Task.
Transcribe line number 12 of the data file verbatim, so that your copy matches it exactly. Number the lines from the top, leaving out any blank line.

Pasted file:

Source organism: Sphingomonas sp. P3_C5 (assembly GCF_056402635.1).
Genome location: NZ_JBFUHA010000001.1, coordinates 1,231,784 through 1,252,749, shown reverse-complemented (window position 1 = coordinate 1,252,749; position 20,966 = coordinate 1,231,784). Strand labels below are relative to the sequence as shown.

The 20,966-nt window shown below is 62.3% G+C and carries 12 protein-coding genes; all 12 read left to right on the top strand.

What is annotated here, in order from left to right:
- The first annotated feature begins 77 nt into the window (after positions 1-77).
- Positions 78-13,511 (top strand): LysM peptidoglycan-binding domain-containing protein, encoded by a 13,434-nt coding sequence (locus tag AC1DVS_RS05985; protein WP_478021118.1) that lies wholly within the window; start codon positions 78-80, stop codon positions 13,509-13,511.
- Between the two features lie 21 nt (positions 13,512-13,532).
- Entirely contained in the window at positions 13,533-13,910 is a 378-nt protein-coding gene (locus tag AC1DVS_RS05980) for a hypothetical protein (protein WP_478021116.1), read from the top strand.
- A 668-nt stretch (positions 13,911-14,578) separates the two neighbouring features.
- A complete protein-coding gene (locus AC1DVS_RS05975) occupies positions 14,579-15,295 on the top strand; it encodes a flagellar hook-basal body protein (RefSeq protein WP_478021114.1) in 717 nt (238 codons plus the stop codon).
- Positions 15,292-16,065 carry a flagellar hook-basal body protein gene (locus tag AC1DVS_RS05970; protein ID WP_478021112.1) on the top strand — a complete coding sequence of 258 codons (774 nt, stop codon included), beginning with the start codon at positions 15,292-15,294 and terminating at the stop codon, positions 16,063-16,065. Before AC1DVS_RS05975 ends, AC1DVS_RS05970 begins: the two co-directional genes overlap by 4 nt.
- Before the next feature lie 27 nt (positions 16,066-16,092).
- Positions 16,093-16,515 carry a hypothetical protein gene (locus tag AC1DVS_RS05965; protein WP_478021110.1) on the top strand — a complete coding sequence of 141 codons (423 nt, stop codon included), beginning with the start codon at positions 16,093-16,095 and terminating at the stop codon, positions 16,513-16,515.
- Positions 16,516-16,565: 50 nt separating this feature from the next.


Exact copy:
- Before the next feature lie 27 nt (positions 16,066-16,092).